Thursday, 11 August 2011

Trying to cut rioters' benefits is a wrong turn

In just a couple of days, the e-petition "convicted London rioters should loose [sic] all benefits" has reached the 100,000 signatures required to be considered for a Commons debate.
The e-petition submitted by Stephen Mains adds: “No taxpayer should have to contribute to those who have destroyed property, stolen from their community and shown a disregard for the country that provides for them.”
This position won guarded support from several MPs in today's recalled Parliament, while some councils are considering whether they have sufficient powers to evict tenants who have - or their children - committed offences in the riots.
I’m not a pushover swallowing every social deprivation sob story as an excuse for unacceptable behaviour. My post yesterday (see below) praised the uncompromising article by Sir Max Hastings in the Daily Mail attacking the “years of liberal dogma” that have “spawned a generation of…brutalised youngsters.”
But the reasoning behind the e-petition is weak even before considering that retrospective criminal legislation is prohibited by Article 7 of the European Convention on Human Rights, which the UK is signed up to.
Parliament is sovereign, however, and can do as it pleases but there would be a stink if it tried to flout international disapproval of retrospectivity.
It is probably better and certainly cheaper to keep families, however dysfunctional, together than break them up, as would result from axing benefits.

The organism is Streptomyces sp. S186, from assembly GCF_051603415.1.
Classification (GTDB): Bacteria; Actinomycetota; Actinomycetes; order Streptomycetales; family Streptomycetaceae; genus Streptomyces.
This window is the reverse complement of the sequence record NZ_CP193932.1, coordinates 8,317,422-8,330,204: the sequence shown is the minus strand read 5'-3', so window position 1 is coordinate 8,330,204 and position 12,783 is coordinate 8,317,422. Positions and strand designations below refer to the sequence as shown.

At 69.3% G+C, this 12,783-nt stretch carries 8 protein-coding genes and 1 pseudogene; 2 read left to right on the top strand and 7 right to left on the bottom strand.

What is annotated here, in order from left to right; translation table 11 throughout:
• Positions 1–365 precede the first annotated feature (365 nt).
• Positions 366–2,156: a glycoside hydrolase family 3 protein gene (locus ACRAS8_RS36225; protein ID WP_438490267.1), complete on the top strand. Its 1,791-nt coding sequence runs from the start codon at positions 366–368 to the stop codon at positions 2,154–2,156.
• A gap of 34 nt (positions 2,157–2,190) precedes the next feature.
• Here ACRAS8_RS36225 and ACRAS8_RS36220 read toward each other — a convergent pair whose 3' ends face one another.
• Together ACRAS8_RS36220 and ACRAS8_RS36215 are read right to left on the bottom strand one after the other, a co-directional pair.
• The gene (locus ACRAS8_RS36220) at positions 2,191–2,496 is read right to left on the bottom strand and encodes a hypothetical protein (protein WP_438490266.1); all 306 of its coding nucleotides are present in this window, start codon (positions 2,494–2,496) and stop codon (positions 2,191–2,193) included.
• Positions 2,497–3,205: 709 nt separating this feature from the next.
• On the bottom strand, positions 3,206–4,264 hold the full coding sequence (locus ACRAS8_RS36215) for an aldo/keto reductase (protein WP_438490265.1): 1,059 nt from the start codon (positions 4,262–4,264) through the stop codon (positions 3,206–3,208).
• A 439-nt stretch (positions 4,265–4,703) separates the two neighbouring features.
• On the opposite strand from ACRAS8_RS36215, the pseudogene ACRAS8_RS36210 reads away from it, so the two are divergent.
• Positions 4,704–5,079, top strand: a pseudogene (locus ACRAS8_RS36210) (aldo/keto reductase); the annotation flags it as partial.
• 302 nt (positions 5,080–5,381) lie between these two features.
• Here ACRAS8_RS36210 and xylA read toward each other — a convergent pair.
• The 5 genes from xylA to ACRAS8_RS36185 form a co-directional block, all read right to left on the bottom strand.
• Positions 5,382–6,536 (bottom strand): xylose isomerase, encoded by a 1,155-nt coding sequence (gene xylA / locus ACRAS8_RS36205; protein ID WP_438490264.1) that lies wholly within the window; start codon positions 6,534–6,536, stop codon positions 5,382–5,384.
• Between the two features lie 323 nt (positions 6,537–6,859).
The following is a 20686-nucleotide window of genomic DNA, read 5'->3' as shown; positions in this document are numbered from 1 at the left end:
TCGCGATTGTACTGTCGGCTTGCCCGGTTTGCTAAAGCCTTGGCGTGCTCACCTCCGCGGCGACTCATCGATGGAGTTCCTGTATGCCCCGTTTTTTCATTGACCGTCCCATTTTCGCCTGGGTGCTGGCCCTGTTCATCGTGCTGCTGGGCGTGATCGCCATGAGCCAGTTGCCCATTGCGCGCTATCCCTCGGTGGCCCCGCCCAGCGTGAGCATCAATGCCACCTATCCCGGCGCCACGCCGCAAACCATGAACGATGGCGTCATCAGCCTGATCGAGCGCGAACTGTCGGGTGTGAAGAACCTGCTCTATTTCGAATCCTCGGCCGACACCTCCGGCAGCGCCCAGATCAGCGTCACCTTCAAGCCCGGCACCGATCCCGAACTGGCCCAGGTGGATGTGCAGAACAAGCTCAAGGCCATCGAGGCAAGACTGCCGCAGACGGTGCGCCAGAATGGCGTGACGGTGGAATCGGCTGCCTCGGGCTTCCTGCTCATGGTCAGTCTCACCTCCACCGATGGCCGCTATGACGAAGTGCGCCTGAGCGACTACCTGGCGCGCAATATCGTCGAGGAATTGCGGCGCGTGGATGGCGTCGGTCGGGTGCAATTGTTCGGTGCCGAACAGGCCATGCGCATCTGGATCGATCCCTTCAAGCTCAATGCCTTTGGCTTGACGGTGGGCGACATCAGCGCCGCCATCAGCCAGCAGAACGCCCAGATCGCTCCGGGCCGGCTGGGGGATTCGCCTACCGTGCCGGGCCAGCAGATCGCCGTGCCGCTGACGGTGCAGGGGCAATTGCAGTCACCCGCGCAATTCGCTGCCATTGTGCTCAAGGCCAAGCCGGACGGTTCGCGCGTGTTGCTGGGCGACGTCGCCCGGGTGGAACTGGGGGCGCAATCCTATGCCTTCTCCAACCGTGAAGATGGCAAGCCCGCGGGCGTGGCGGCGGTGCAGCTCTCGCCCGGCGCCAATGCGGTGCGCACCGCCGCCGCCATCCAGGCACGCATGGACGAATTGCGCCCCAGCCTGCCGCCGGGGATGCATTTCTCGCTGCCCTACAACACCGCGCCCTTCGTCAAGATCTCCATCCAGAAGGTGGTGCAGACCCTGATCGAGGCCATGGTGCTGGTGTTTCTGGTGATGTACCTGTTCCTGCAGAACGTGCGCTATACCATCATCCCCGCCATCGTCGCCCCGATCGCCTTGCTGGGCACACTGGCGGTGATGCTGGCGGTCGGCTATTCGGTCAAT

Young children will not be left to starve, because their parents or older siblings had been caught looting. They would have to be taken into care or fostered.
Similarly council evictions would pass problem families into the jurisdictions of different local authorities, who have a duty of care towards children.
In any case blanket withdrawal of benefits from convicted rioters would treat someone who stole a pair of trainers found abandoned by a looter in the street, as harshly as an arsonist who put lives in jeopardy.
In any case benefits are not so generous to allow their recipients to live a life of luxury; but they may just be enough to dissuade them from petty crime. Cut off the cash and more thieving would result.
None of this means I find handing out benefits to those ready to spit in the face of civilised society anything less than horrendous.
But rather I recognise there are no quick fixes. We need more considered thinking and less knee-jerk reactions to how to rescue what threatens to be a lost generation..


3 comments:

  1. Rescuing a lost generation will cost money the gov says it has not got.

    ReplyDelete
  2. Quite right "merlene', 'feed them cake'; and lots of publicity. It's amazing how our TV soberly interviews these would be rioters [about social injustice] whilst they appear wearing the new track suits and trainers that they have just stolen. That's right boys always be 'smart' for the TV. "Hey that fellow is wearing my stock !", etc etc.
    [Jaffa].

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What do you think? GC